The Ethics of Surrogacy
There is controversy surrounding the concept of surrogacy in the United States. There is nothing in federal legislature the addresses the issue directly. Different States have different laws concerning surrogacy. Some forbid it and some enforce surrogacy contracts in court. Finding a surrogate mother, for some is their last chance to have a child that is biologically their own. There are people that believe that surrogacy is morally wrong for several reasons. I believe that if it is done properly then it can be a blessing for a family that would not have been able to have their own children, otherwise. History
There is documentation of people using surrogate mothers as far back as the old testament of the bible. In Genesis chapter 16, Sarah is unable to bear children so she gives her slave, Hagar to her husband, Abraham so that she may bear his children (Got Questions, 2002-2011). Modern Science has made being a surrogate mother possible without having physical contact with the intended father. There are two types of surrogacy that are used. There is traditional surrogacy, where the surrogate’s own eggs are used and fertilized by the intended father’s sperm. Then there is gestational surrogacy, where a donor egg is fertilized by the intended father’s sperm, then, the resulting embryo is implanted into the surrogate’s womb. The first recorded case of surrogacy in the United States was in 1976. Noel Keane, a lawyer, arranged the first surrogacy agreement between a surrogate mother and the intended parents. This mother was not compensated financially. Afterwards, Keane went on to create the Infertility Center, which arranged hundreds of surrogacy agreements every year (Information on Surrogacy, 2008-2011). In 1978, Louise Joy Brown was the first baby that was born through in-vitro fertilization. She was not born to a surrogate but this paved the way for gestational surrogacy (Information on Surrogacy, 2008-2011). In 1980, the first surrogate mother to receive compensation gave birth to a son by traditional surrogacy. She was paid $10,000. She was considered a perfect candidate for traditional surrogacy because she already had children of her own and had given a child up for adoption before she was married. She surrendered her parental rights when the child was born but she lived to regret her decision and later became an advocate against surrogacy (Information on Surrogacy, 2008-2011). In 1985, the first gestational surrogacy took place. The egg was taken from a mother who had a hysterectomy but still had her ovaries (Information on Surrogacy, 2008-2011). In 1986, Mary Beth Whitehead, a traditional surrogate mother, gave birth to Melissa Stern. This is the famous case of Baby M. When the baby was born, Mary Beth decided that she could not give her up. There were all kinds of legal action from both Mary Beth and her husband and from the Sterns, who were the intended parents. In the end, the Sterns got full custody of Melissa and Mary Beth was given visitation rights. After the case of Baby M, most surrogacy agencies used gestational rather than traditional surrogacy (Information on Surrogacy, 2008-2011). From 1976 to 1988 there were about 600 babies born to surrogates in the United States. In the last two decades the numbers have risen significantly and there have been thousands of babies born to surrogates every year. Since 2002 there have been several cases of women in their 50’s and 60’s that gave birth to their own grandchildren because their daughters were unable to carry children (Information on Surrogacy, 2008-2011). Ethical Principles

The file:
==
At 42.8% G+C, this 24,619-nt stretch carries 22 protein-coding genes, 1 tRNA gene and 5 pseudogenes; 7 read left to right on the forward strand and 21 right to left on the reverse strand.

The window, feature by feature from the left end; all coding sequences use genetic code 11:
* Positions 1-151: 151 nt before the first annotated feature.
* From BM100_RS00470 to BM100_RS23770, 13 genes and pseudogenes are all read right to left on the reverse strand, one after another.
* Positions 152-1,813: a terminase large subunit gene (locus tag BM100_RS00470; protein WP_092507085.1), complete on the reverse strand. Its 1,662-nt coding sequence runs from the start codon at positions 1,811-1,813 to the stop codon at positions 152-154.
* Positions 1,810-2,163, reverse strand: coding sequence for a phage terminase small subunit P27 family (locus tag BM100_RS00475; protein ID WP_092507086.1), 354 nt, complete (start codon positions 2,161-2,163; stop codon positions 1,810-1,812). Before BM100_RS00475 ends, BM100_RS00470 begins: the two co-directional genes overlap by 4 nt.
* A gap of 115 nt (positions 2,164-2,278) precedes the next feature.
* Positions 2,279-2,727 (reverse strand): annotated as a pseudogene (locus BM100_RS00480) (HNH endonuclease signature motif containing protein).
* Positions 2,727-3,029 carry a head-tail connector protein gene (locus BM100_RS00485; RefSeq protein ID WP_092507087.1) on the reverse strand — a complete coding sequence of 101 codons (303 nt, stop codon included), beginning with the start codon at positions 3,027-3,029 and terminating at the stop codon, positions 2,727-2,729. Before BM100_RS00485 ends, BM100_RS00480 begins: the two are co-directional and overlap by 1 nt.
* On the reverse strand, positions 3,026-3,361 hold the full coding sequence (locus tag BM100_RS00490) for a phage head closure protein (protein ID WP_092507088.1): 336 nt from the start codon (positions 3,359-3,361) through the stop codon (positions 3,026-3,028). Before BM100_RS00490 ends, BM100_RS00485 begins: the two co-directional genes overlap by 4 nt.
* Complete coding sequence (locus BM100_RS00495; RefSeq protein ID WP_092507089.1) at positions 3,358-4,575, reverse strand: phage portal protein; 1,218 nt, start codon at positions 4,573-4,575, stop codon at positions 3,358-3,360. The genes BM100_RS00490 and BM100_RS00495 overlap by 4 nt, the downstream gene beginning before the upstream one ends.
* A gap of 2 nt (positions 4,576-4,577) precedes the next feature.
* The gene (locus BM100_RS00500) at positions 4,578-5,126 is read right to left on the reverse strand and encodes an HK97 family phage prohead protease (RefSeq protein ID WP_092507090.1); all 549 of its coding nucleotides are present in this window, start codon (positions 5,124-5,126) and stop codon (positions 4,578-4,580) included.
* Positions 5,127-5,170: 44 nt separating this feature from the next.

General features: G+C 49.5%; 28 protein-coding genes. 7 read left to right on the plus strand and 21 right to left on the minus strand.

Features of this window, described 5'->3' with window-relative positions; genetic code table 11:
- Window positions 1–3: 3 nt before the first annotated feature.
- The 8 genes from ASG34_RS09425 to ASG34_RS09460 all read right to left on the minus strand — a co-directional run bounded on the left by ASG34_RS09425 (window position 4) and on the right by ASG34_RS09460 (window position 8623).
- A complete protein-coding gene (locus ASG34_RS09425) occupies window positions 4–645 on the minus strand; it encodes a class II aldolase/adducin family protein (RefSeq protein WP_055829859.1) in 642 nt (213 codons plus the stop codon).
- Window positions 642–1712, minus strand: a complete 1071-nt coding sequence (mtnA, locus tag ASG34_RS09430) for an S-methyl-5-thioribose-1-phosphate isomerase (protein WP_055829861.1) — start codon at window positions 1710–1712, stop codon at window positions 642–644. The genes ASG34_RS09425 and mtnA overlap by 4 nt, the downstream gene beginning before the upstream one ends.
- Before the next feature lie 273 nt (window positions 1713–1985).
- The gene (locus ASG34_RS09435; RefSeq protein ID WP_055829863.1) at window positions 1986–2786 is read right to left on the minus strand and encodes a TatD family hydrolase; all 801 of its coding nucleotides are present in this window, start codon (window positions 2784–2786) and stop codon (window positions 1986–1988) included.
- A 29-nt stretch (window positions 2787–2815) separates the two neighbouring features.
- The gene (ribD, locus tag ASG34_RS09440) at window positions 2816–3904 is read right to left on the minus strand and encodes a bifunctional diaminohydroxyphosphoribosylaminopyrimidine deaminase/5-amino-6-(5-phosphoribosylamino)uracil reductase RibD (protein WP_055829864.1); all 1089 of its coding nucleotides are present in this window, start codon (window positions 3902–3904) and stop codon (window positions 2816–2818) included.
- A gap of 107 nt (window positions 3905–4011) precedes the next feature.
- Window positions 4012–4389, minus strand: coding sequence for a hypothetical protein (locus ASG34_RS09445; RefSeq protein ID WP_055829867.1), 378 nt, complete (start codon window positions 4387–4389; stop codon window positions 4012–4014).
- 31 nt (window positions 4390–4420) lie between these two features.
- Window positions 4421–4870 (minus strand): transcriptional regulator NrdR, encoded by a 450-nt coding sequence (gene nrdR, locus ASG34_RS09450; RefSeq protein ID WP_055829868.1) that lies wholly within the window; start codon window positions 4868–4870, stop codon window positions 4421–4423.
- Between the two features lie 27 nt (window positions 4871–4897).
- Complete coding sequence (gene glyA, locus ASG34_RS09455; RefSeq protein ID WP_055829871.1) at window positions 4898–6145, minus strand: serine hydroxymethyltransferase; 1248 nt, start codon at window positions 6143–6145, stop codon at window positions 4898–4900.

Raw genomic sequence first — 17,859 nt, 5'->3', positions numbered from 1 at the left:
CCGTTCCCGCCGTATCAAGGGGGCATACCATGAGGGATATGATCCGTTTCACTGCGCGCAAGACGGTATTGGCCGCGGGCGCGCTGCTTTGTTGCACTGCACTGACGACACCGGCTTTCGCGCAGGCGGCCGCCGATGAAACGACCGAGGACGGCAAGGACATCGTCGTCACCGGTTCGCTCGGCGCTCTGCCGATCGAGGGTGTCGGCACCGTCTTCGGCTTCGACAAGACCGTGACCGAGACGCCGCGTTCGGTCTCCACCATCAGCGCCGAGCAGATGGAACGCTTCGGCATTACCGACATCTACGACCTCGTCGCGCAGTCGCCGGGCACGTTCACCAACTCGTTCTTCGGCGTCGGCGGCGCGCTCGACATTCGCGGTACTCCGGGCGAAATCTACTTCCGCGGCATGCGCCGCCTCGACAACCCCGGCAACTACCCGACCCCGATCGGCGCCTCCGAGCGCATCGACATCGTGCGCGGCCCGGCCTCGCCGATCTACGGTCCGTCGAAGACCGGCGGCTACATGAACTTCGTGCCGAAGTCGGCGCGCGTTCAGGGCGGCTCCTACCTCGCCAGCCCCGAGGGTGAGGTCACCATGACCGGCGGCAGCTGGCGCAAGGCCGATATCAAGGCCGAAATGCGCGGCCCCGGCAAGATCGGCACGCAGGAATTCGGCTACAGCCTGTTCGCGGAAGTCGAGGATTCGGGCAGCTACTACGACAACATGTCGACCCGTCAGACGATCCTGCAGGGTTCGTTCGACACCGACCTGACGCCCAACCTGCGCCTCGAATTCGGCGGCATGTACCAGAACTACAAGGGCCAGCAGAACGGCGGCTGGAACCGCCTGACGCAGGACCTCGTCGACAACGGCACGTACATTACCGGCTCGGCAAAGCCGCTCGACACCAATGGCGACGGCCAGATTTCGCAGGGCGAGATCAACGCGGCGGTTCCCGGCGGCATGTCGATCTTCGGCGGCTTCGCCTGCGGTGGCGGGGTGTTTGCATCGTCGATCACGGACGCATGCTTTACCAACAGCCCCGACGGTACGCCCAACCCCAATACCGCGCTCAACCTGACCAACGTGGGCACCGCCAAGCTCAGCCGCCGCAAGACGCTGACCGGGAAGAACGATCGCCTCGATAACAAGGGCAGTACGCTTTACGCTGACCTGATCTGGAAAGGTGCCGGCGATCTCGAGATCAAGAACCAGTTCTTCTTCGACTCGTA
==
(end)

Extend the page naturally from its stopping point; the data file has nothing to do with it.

Surrogacy brings up a lot of ethical questions. Is surrogacy for money a violation of human dignity? Many people seeking surrogates in the United States end up outsourcing to India. Many Indian women, enticed by being able to make in nine months what most Indian families wouldn’t make in many years are...
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